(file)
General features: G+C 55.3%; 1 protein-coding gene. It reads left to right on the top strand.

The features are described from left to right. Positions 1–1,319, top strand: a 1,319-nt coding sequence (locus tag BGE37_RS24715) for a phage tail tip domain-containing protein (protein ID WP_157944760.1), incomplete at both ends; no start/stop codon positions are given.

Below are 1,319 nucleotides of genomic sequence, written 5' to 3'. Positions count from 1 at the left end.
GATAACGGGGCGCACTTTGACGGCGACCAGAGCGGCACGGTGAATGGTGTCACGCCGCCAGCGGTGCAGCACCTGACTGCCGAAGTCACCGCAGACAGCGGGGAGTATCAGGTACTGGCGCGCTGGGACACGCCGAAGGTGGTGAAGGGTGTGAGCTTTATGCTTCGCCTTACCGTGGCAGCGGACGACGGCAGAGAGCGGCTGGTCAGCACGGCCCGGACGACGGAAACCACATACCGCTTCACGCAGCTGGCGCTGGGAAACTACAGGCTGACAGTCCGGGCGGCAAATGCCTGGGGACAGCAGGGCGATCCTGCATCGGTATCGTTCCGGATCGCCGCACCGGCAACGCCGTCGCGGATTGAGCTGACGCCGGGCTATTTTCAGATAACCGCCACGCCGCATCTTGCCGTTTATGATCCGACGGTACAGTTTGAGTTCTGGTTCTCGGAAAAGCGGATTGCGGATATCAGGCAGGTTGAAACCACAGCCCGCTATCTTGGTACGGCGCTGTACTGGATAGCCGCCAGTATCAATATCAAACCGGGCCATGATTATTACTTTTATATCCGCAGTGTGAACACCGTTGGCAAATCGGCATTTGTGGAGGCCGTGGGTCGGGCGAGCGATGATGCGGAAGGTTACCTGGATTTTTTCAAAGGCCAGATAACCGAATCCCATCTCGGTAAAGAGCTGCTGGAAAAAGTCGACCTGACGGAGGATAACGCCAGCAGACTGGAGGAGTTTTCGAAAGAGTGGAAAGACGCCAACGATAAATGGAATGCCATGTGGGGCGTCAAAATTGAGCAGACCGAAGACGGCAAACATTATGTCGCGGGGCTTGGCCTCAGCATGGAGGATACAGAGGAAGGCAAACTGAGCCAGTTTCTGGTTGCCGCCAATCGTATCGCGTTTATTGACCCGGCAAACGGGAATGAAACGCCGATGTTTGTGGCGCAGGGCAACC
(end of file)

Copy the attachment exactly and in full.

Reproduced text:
General features: G+C 55.3%; 1 protein-coding gene. It reads left to right on the top strand.

The features are described from left to right. Positions 1–1,319, top strand: a 1,319-nt coding sequence (locus tag BGE37_RS24715) for a phage tail tip domain-containing protein (protein ID WP_157944760.1), incomplete at both ends; no start/stop codon positions are given.

Below are 1,319 nucleotides of genomic sequence, written 5' to 3'. Positions count from 1 at the left end.
GATAACGGGGCGCACTTTGACGGCGACCAGAGCGGCACGGTGAATGGTGTCACGCCGCCAGCGGTGCAGCACCTGACTGCCGAAGTCACCGCAGACAGCGGGGAGTATCAGGTACTGGCGCGCTGGGACACGCCGAAGGTGGTGAAGGGTGTGAGCTTTATGCTTCGCCTTACCGTGGCAGCGGACGACGGCAGAGAGCGGCTGGTCAGCACGGCCCGGACGACGGAAACCACATACCGCTTCACGCAGCTGGCGCTGGGAAACTACAGGCTGACAGTCCGGGCGGCAAATGCCTGGGGACAGCAGGGCGATCCTGCATCGGTATCGTTCCGGATCGCCGCACCGGCAACGCCGTCGCGGATTGAGCTGACGCCGGGCTATTTTCAGATAACCGCCACGCCGCATCTTGCCGTTTATGATCCGACGGTACAGTTTGAGTTCTGGTTCTCGGAAAAGCGGATTGCGGATATCAGGCAGGTTGAAACCACAGCCCGCTATCTTGGTACGGCGCTGTACTGGATAGCCGCCAGTATCAATATCAAACCGGGCCATGATTATTACTTTTATATCCGCAGTGTGAACACCGTTGGCAAATCGGCATTTGTGGAGGCCGTGGGTCGGGCGAGCGATGATGCGGAAGGTTACCTGGATTTTTTCAAAGGCCAGATAACCGAATCCCATCTCGGTAAAGAGCTGCTGGAAAAAGTCGACCTGACGGAGGATAACGCCAGCAGACTGGAGGAGTTTTCGAAAGAGTGGAAAGACGCCAACGATAAATGGAATGCCATGTGGGGCGTCAAAATTGAGCAGACCGAAGACGGCAAACATTATGTCGCGGGGCTTGGCCTCAGCATGGAGGATACAGAGGAAGGCAAACTGAGCCAGTTTCTGGTTGCCGCCAATCGTATCGCGTTTATTGACCCGGCAAACGGGAATGAAACGCCGATGTTTGTGGCGCAGGGCAACC